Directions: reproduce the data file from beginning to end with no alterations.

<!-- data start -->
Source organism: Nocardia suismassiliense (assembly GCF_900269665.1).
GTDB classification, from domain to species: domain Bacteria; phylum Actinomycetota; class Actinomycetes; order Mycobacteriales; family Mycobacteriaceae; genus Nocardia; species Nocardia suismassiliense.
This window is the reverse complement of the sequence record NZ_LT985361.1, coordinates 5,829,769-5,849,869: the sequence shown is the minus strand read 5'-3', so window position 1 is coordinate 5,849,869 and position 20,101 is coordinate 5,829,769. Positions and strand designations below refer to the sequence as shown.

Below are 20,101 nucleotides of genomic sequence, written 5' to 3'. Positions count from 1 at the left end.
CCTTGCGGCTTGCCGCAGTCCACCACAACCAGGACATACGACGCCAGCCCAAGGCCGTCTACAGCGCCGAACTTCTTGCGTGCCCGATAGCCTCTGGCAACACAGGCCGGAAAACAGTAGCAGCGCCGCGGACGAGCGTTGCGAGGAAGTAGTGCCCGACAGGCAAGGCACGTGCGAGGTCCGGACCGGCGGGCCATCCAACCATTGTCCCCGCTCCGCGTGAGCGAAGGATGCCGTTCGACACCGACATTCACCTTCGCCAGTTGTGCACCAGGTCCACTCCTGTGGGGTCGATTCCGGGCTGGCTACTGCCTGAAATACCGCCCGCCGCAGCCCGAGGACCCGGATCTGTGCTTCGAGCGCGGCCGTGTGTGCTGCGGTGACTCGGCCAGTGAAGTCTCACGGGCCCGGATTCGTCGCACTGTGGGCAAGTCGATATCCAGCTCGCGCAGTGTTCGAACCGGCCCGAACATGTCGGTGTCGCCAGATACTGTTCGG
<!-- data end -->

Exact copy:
Source organism: Nocardia suismassiliense (assembly GCF_900269665.1).
GTDB classification, from domain to species: domain Bacteria; phylum Actinomycetota; class Actinomycetes; order Mycobacteriales; family Mycobacteriaceae; genus Nocardia; species Nocardia suismassiliense.
This window is the reverse complement of the sequence record NZ_LT985361.1, coordinates 5,829,769-5,849,869: the sequence shown is the minus strand read 5'-3', so window position 1 is coordinate 5,849,869 and position 20,101 is coordinate 5,829,769. Positions and strand designations below refer to the sequence as shown.

Below are 20,101 nucleotides of genomic sequence, written 5' to 3'. Positions count from 1 at the left end.
CCTTGCGGCTTGCCGCAGTCCACCACAACCAGGACATACGACGCCAGCCCAAGGCCGTCTACAGCGCCGAACTTCTTGCGTGCCCGATAGCCTCTGGCAACACAGGCCGGAAAACAGTAGCAGCGCCGCGGACGAGCGTTGCGAGGAAGTAGTGCCCGACAGGCAAGGCACGTGCGAGGTCCGGACCGGCGGGCCATCCAACCATTGTCCCCGCTCCGCGTGAGCGAAGGATGCCGTTCGACACCGACATTCACCTTCGCCAGTTGTGCACCAGGTCCACTCCTGTGGGGTCGATTCCGGGCTGGCTACTGCCTGAAATACCGCCCGCCGCAGCCCGAGGACCCGGATCTGTGCTTCGAGCGCGGCCGTGTGTGCTGCGGTGACTCGGCCAGTGAAGTCTCACGGGCCCGGATTCGTCGCACTGTGGGCAAGTCGATATCCAGCTCGCGCAGTGTTCGAACCGGCCCGAACATGTCGGTGTCGCCAGATACTGTTCGG